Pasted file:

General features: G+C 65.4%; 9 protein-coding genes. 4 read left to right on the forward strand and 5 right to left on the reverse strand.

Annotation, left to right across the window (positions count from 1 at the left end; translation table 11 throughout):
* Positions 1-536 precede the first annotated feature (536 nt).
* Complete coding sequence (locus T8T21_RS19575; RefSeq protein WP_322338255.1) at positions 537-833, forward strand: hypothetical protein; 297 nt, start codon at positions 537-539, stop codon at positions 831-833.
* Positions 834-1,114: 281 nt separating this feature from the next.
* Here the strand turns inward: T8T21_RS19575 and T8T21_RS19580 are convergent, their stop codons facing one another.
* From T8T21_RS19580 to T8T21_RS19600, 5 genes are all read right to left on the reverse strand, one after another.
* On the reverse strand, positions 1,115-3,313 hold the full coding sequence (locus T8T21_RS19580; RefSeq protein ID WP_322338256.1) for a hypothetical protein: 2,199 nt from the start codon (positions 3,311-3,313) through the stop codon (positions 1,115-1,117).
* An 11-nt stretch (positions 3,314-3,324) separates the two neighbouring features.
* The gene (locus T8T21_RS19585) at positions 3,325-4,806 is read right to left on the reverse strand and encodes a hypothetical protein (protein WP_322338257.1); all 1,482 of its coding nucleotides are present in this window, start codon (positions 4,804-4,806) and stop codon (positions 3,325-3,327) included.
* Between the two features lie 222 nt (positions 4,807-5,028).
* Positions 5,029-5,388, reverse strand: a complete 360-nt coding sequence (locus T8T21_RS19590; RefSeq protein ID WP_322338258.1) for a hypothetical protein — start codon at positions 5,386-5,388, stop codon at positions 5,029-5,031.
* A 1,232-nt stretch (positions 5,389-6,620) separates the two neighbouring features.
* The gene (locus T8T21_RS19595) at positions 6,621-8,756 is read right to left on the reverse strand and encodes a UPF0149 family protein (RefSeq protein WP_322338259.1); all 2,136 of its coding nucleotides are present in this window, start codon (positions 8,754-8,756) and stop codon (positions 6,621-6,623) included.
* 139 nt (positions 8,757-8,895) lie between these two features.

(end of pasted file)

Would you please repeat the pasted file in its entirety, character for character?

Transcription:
General features: G+C 65.4%; 9 protein-coding genes. 4 read left to right on the forward strand and 5 right to left on the reverse strand.

Annotation, left to right across the window (positions count from 1 at the left end; translation table 11 throughout):
* Positions 1-536 precede the first annotated feature (536 nt).
* Complete coding sequence (locus T8T21_RS19575; RefSeq protein WP_322338255.1) at positions 537-833, forward strand: hypothetical protein; 297 nt, start codon at positions 537-539, stop codon at positions 831-833.
* Positions 834-1,114: 281 nt separating this feature from the next.
* Here the strand turns inward: T8T21_RS19575 and T8T21_RS19580 are convergent, their stop codons facing one another.
* From T8T21_RS19580 to T8T21_RS19600, 5 genes are all read right to left on the reverse strand, one after another.
* On the reverse strand, positions 1,115-3,313 hold the full coding sequence (locus T8T21_RS19580; RefSeq protein ID WP_322338256.1) for a hypothetical protein: 2,199 nt from the start codon (positions 3,311-3,313) through the stop codon (positions 1,115-1,117).
* An 11-nt stretch (positions 3,314-3,324) separates the two neighbouring features.
* The gene (locus T8T21_RS19585) at positions 3,325-4,806 is read right to left on the reverse strand and encodes a hypothetical protein (protein WP_322338257.1); all 1,482 of its coding nucleotides are present in this window, start codon (positions 4,804-4,806) and stop codon (positions 3,325-3,327) included.
* Between the two features lie 222 nt (positions 4,807-5,028).
* Positions 5,029-5,388, reverse strand: a complete 360-nt coding sequence (locus T8T21_RS19590; RefSeq protein ID WP_322338258.1) for a hypothetical protein — start codon at positions 5,386-5,388, stop codon at positions 5,029-5,031.
* A 1,232-nt stretch (positions 5,389-6,620) separates the two neighbouring features.
* The gene (locus T8T21_RS19595) at positions 6,621-8,756 is read right to left on the reverse strand and encodes a UPF0149 family protein (RefSeq protein WP_322338259.1); all 2,136 of its coding nucleotides are present in this window, start codon (positions 8,754-8,756) and stop codon (positions 6,621-6,623) included.
* 139 nt (positions 8,757-8,895) lie between these two features.